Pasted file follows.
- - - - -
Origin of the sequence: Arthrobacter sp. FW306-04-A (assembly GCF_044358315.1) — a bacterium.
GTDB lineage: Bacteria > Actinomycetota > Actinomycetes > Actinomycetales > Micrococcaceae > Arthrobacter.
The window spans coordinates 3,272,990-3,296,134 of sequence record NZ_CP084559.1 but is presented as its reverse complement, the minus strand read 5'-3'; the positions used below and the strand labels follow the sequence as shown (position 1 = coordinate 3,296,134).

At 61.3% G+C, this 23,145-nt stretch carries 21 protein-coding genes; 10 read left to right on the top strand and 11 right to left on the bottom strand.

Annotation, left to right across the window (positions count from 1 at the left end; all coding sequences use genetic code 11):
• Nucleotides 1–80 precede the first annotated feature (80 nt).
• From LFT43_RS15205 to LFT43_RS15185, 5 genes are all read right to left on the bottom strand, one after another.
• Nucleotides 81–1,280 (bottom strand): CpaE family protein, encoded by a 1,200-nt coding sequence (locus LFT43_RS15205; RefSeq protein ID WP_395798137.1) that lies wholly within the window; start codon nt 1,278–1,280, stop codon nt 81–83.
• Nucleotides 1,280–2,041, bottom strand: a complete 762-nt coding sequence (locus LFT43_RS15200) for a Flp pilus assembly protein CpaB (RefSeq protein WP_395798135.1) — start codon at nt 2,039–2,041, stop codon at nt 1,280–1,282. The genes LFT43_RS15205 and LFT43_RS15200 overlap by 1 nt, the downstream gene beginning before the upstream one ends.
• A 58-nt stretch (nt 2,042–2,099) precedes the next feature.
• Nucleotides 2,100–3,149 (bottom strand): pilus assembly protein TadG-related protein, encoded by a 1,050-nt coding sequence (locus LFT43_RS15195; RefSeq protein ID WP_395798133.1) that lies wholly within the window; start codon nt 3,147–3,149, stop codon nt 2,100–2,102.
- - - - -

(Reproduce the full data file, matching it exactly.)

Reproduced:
Origin of the sequence: Arthrobacter sp. FW306-04-A (assembly GCF_044358315.1) — a bacterium.
GTDB lineage: Bacteria > Actinomycetota > Actinomycetes > Actinomycetales > Micrococcaceae > Arthrobacter.
The window spans coordinates 3,272,990-3,296,134 of sequence record NZ_CP084559.1 but is presented as its reverse complement, the minus strand read 5'-3'; the positions used below and the strand labels follow the sequence as shown (position 1 = coordinate 3,296,134).

At 61.3% G+C, this 23,145-nt stretch carries 21 protein-coding genes; 10 read left to right on the top strand and 11 right to left on the bottom strand.

Annotation, left to right across the window (positions count from 1 at the left end; all coding sequences use genetic code 11):
• Nucleotides 1–80 precede the first annotated feature (80 nt).
• From LFT43_RS15205 to LFT43_RS15185, 5 genes are all read right to left on the bottom strand, one after another.
• Nucleotides 81–1,280 (bottom strand): CpaE family protein, encoded by a 1,200-nt coding sequence (locus LFT43_RS15205; RefSeq protein ID WP_395798137.1) that lies wholly within the window; start codon nt 1,278–1,280, stop codon nt 81–83.
• Nucleotides 1,280–2,041, bottom strand: a complete 762-nt coding sequence (locus LFT43_RS15200) for a Flp pilus assembly protein CpaB (RefSeq protein WP_395798135.1) — start codon at nt 2,039–2,041, stop codon at nt 1,280–1,282. The genes LFT43_RS15205 and LFT43_RS15200 overlap by 1 nt, the downstream gene beginning before the upstream one ends.
• A 58-nt stretch (nt 2,042–2,099) precedes the next feature.
• Nucleotides 2,100–3,149 (bottom strand): pilus assembly protein TadG-related protein, encoded by a 1,050-nt coding sequence (locus LFT43_RS15195; RefSeq protein ID WP_395798133.1) that lies wholly within the window; start codon nt 3,147–3,149, stop codon nt 2,100–2,102.